The birth to Toby and his wife Bell of Kizzy Waller, an American with a surreptitiously African “Christian” name, launches the family into decades of profitless toil, good and bad masters, sales and separations. Haley convincingly describes birth, life, and death under the Damoclean sword of slavery and the daily horror of existence under the will of an uncontrollable “Massa.” Yet in this adversity and misery in the concentration camp called slavery, the family not only survives, but grows strong. The desire for liberty, nurtured by the American Revolution, grows into a demand from stronger men and women. Their aspirations are bared in the blighted attempts of the Fiddler to purchase his freedom, Bell’s furtive newspaper reading, the trials and eventual seizure of freedom by the unforgettable Chicken George, and the wisdom and strength of Tom Murray, who practices the traditional metalcraft of the Kinte men. The postwar migration of the family under its black Moses, Chicken George, to the promised land in Tennessee has a clear symbolism for a race of Bible readers, and their settlement in Henning, a new, hardscrabble settlement, promises a bright future. Tom, warned by local whites that he cannot open a shop except as an employee of a white, successfully circumvents their will with a portable smithy, but learns that freedom has not replaced slavery. A new order of racist white supremacy has emerged, and the pilgrimage continues.

Roots’ strengths are real: it is essentially an American success story. Its humanized chronology of black America from Africa to the present provides a synopsis of the rise from kidnaping and deculturization toward American respectability and comfort. Read in conjunction with the works of Kenneth Stampp, John Hope Franklin, or other recent scholars, and the narratives and autobiographies of slaves and ex-slaves, Roots offers clear insights into the black experience. It amplifies a growing American interest in the nation’s history, and reinforces the Afro-American’s parallel quest for identity through his cultural, geographical, and family origins.

Roots is not perfect. The reader’s interest is maintained through extensive and taut dialogue, but overwritten passages are not infrequent. Historical errors abound (including antebellum pillared mansions and vast cotton fields in pre-Revolutionery Virginia, and references to states not yet founded). Its cursory sweep through recent history indicates that Haley’s more recent forebears, busily smithing, farming, learning, and teaching, are simply less interesting. They were neither Africans nor slaves, but “us,” and several factual and interesting but perfunctory chapters, tracing the story from Reconstruction to the present, confirm the fact that Roots’ dramatic unity ends with the family’s arrival in Tennessee.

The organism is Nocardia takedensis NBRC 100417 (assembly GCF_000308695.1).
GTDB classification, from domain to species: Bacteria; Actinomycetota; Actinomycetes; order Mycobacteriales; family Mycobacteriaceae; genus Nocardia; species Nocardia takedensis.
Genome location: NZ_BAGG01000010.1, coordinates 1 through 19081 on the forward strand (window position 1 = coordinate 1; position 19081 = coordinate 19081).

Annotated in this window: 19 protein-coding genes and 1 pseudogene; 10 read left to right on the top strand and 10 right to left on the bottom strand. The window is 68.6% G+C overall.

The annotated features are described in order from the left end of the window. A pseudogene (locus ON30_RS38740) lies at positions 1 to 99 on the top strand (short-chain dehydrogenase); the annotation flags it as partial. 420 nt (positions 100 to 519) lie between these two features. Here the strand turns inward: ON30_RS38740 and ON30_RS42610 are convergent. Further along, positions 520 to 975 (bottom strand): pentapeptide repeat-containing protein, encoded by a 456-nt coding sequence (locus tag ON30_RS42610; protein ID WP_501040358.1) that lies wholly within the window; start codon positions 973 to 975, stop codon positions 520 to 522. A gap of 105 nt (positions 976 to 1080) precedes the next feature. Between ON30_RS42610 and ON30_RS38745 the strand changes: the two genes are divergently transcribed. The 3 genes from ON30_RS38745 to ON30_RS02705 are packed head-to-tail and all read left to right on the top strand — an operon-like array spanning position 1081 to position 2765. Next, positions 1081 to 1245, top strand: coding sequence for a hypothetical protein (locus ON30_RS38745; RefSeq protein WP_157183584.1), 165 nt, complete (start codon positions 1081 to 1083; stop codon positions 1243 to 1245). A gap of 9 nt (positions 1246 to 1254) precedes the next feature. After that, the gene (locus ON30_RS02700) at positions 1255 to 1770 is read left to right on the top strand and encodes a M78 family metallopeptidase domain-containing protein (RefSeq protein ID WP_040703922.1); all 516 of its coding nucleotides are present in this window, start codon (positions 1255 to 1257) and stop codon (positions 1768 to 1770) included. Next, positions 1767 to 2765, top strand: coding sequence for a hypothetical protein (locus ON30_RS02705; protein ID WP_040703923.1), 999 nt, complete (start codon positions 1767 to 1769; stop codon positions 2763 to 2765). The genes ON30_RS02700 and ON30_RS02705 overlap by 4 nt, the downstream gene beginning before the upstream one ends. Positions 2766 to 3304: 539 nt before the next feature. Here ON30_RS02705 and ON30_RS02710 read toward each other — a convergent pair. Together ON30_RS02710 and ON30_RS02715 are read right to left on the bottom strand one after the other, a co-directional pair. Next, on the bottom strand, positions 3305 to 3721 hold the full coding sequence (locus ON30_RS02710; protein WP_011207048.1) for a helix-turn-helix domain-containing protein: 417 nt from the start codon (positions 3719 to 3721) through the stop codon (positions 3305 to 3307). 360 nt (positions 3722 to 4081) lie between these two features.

Critics have attacked both the accuracy of the Haley family recollections and the author’s historical reconstructions. Was Juffure really an unspoiled African village or a busy trading station, frequented by the coastal business community? Did the griot of Juffure tell Haley only what he wished to hear? Did Haley merely magnify shadowy family legends into a pseudohistory of black America for the millions? These frequently posed questions are irrelevant: Roots is a novel, and Haley was perfectly free to tell his tale as he wished. Roots is a brilliantly creative infusion of family lore with studies of Africa and antebellum America that may not approach the detailed historicity of Kenneth Roberts, but certainly transcends the believability of some “Bicentennial” effusions.

The television version of Roots—and its subsequent sale to the schools and libraries of America as an educational film—is a matter that cannot be ignored here. Broadcast to tens of millions in a weeklong production during early 1977, Roots touched the national mind and conscience. Unfortunately the staging of Roots suffered from the evils that afflicted Uncle Tom’s Cabin; an overly melodramatic approach, casting that replaced negative black stereotypes with equally unreal white ones, historical anomalies, and a marketing approach that suggested that Roots was “social studies.” The message is clear: Roots is a novel and the play is drama. The reader should evaluate Roots on its literary, not its teledramatic, merits.